No, don't contact your local opthamologist. Contact your local entomologist.
This is Bug Country.
What's new--and spotted--at the Bohart Museum of Entomology--is a t-shirt adorned with two 12-spotted lady beetles (aka ladybugs).
Lynn Kimsey, director of the Bohart Museum and a UC Davis professor of entomology, points out that this native American beetle, Coleomegilla maculate, is commonly known as the “pink-spotted beetle” or the “12-spotted beetle.”
"Think pink" because most of these species are pink.
The t-shirt is the newest item in the Bohart Museum's gift shop. It comes in toddler, youth and adult sizes, with all proceeds benefitting the museum's many educational and outreach activities. It was drawn by graduate student Charlotte Herbert and designed by Fran Keller, assistant professor at Folsom Lake College who received her doctorate in entomology from UC Davis.
What about that beetle? Well, it's spot on. On each of the two wing covers (elytron) are six black spots.
Like other lady beetles, it's a predator. It gobbles up aphids, along with mites, scale insect insect eggs and small larvae. You can find it on such aphid-infested crops as wheat, sorgum, sweet corn, alfalfa, soybeans, peas, beans, cotton, potatoes, cole crops, tomatoes, asparagus and apple. “Reported prey include pea, green peach, melon (cotton), cabbage, and potato aphids and greenbug; eggs of European corn borer, imported cabbageworm, fall webworm, and corn earworm; asparagus beetle, Mexican bean beetle, and Colorado potato beetle eggs and larvae,” says BugGuide.net.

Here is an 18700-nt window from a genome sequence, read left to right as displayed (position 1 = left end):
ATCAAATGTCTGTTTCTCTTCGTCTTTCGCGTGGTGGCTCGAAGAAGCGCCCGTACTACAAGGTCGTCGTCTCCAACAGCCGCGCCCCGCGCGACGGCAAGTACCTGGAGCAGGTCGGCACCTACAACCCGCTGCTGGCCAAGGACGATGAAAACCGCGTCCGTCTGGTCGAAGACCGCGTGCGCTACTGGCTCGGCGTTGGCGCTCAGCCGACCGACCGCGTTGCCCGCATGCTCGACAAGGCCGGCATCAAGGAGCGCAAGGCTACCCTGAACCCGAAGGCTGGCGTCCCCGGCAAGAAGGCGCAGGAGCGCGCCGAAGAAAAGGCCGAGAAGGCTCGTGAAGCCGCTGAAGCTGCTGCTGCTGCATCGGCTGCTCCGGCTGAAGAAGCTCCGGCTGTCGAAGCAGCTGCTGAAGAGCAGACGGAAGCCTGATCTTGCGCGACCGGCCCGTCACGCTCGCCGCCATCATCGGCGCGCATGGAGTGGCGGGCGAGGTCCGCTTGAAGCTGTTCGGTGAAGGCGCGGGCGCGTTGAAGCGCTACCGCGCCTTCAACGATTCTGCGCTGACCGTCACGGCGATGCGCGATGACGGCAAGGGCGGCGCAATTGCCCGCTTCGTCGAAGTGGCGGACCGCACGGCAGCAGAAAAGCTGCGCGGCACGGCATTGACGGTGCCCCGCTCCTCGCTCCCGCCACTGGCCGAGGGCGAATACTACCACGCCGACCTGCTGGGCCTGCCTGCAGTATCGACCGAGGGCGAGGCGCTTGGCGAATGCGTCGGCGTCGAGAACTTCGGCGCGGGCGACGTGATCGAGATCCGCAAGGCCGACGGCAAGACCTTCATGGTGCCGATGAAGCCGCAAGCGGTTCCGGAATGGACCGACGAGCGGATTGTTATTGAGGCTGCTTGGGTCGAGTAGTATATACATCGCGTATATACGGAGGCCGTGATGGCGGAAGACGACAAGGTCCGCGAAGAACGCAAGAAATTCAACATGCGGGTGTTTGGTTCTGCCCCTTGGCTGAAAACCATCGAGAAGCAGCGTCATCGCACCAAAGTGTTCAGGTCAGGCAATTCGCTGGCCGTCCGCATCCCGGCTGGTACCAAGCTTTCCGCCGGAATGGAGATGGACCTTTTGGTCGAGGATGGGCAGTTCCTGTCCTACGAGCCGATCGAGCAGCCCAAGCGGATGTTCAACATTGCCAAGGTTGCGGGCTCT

The pink-spotted or 12-spotted beetle, however, is quite unusual and not just due to its color and spots. Up to 50 percent of its diet can be plant pollen! Says BugGuide.net: “This is the only North American lady beetle that can complete its life cycle on plant pollen. Common pollen food sources are dandelion, squash, corn, and lily....Because pollen is an essential component of the diet of Coleomegilla, the planting or preservation of refuges, or interplantings, of early-flowering species with a high pollen load may be beneficial especially to provide a food source during late spring before the build up of aphids. Flowering dandelions, for example, have been recorded as a heavily used pollen source for dispersing adults in late spring potato fields.”
Meanwhile, back at the Bohart. Part of the UC Davis Department of Entomology and Nematology, the Bohart Museum is located in Room 1124 of the Academic Surge Building on Crocker Lane. It's the home of nearly eight million insect specimens, collected globally; a live “petting zoo” starring such critters as Madagascar hissing cockroaches, walking sticks and taranatulas; and year-around gift shop stocked with T-shirts, sweatshirts, books, jewelry, posters, butterfly habitats, insect-collecting equipment and insect-themed candy.
The museum, named for its founder, noted entomologist Richard M. Bohart (1913-2007, emeritus professor at UC Davis, traces its history back to 1946. It's open to the public Mondays through Thursdays from 9 a.m. to noon and 1 to 5 p.m. Admission is free.
To accommodate the public, the family friendly (and bug friendly) Bohart Museum holds open houses on specified weekends throughout the year. The next weekend open house (and the last of the 2016-2017 academic year) is Saturday, April 22. Set from 10 a.m. to 3 p.m., the open house is part of the 103rd annual campuswide UC Davis Picnic Day.
They are, you know, everywhere.
However, when the 103rd annual UC Davis Picnic Day takes place Saturday, April 22, you'll find them primarily at the UC Davis Department of Entomology and Nematology's exhibits at Briggs Hall and at the Bohart Museum of Entomology,